HOW DO we work out a practical agenda for change?

One element is to make sure that the measures and assumptions that we are using are relevant to the situation that we’re trying to create.

Let’s explore the idea a little further.

On the TV news the other night it was reported, in reference to the many collisions on the Midlands Highway, that traffic on the highway was set to double by 2017. From this it is clear that the impacts of constant fuel price increases are just not being understood or incorporated into our forecasts.

Our social structures and our economic and other assumptions are predicated on affordable and available fossil fuels. Nearly every activity that we are doing requires substantial amounts of energy – transport, land clearing, growing food, building – all these and more have become designed around abundant and inexpensive fossil fuels.

The idea has been that using fuels increases our ‘efficiency’, meaning that a rate of conversion is increased. For example, a man with a shovel can dig a house foundation in a month whereas a small digger can accomplish the task in two days, hence the man with the digger is more ‘efficient’, he’s converted land to foundation in less time.

The term ‘efficient’ applied originally to machines and their relatively closed systems e.g. the engine is more efficient (more power per unit of fuel) at 3,000 rpm. With machines, efficiency relates to how much output you get for a given unit of input.

Applying that same ‘reasoning’ to wider systems, we then (mistakenly) conclude that the faster/bigger we can produce outputs, the better.

Unfortunately this false belief about ‘efficiency’ quickly leads us into serious difficulties, e.g. machines replace people thereby reducing employment and reducing the number of potential customers for products and services, and push manual labourers into poverty. The efficiency idea contains no information about the value of the output, nor any detriments caused by its production (e.g. efficient clearing of forests depletes environments and disrupts water catchments but delivers greater profits).

Machines have been constructed in greater sizes and varieties and now dominate many tasks like mining, forest clearance and long distance travel. The availability of machines has made many new industries possible and has changed the way that we live while simultaneously impoverishing remote communities and throwing unskilled labour out of work.

In a sense, machines became like capital. Ownership of machines gave substantial advantages to dominate the means of producing outputs (wheat, graded roads, loaded ships, food, aerial photos) so those who can operate, and have access to, machines gained a massive competitive advantage – as long as fuel was cheap and available.

Enter high fuel prices

Currently high fuel prices appear to be created by some combination of scarcity, currency changes and market bubbles.

Since the supply of oil is probably finite (a), observers are suggesting that we’re close to using more than half of possible supplies, meaning that oil will become more difficult to pump out of wells and more expensive. We’ve also pushed the price up by engaging in wars in oil producing areas that are disrupting supplies. The crazed US desire to nuke Iran will likely drive oil prices well over $200 per barrel, and potentially create a world in which access to oil is severely limited as military forces around the world stock up for a militaristic future.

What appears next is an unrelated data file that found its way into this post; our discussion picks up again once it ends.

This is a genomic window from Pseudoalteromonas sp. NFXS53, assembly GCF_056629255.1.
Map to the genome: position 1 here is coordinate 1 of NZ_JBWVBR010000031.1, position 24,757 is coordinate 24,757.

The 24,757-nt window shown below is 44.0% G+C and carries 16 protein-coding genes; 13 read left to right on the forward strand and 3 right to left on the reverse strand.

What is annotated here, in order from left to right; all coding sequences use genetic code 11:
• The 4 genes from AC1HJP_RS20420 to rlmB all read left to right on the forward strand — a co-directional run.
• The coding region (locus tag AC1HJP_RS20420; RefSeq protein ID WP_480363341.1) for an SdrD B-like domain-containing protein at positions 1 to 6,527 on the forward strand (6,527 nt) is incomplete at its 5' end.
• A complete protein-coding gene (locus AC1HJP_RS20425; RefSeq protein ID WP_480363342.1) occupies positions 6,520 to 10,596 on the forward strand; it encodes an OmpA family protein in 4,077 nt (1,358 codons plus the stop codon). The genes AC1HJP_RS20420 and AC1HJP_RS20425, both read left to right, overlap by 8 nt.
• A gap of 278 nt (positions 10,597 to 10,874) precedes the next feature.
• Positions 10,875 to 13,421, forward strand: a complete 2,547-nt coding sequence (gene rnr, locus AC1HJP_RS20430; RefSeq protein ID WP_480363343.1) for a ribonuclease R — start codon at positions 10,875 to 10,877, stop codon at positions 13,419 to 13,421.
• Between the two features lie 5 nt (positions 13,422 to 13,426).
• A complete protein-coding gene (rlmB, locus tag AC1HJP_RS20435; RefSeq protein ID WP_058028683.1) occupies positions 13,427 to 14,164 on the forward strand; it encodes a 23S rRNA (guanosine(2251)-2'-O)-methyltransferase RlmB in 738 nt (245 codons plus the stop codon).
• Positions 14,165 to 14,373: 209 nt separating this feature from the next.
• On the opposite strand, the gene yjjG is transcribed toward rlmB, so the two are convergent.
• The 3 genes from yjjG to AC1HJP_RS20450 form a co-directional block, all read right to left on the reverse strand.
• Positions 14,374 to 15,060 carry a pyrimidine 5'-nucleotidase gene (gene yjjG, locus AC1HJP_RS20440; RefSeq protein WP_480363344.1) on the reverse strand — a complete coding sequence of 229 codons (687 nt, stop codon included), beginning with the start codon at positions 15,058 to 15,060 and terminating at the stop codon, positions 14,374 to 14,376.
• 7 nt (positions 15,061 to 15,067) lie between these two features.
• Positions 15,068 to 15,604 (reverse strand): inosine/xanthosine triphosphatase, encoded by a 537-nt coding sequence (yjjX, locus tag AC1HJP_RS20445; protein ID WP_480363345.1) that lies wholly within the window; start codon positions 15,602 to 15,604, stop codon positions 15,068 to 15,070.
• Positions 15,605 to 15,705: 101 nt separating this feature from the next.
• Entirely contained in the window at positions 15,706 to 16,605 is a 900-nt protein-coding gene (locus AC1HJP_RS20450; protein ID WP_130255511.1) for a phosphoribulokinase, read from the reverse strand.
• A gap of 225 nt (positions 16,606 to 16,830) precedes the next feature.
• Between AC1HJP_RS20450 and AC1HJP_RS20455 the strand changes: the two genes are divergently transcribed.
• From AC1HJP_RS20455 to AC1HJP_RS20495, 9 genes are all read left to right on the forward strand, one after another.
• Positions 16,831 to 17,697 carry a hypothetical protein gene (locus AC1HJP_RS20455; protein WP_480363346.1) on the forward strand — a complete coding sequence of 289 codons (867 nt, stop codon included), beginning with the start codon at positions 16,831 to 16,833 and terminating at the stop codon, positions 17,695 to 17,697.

Oil has been mainly priced in US dollars. Unfortunately the value of the US dollar (b) is being attacked by US administration policies that increase the money supply while driving the US deeply into debt through expensive wars and outsourced manufacturing.

Market bubbles are created by futures and other markets changing perceptions of oil value and affecting prices in that way. Currently there’re reports (c) that US bankers, who have posted losses of billion due to dodgy financial instruments, are now making up for those losses by pumping US taxpayers’ money into commodities speculation and hence driving up the price of oil, wheat, rice etc. In other words they are creating global inflation so that they can make mega profits to offset their own mistakes.

Whichever of these is the case, it looks as though oil is very likely to keep going up in price.

A case study

Someone phoned me last week to give me the fuel costs of operating a B double log truck.

Truck mileage is approximately 1 km per litre.

Average annual distance driven is 100,000 km.

Thus if diesel is $1.60 per litre, then the annual diesel bill will be $160,000.

That’s a lot of money for a mom & pop trucking operation to shell out.

If/when diesel goes up to $2.00, that fuel bill will be $200,000, an increase of $40,000 per year! That’s on top of all of the other increases that truckers have to face.

Thinking about this a little longer, if there’re 500 truckers in Tasmania that’s 500 x $160,000 in fuel per year or $80,000,000 per year in fuel costs. That’s a hell of a lot of money just to turn trees into woodchips. On the carbon front, that fuel will produce around 155,000 tonnes of CO2 to further damage our climate.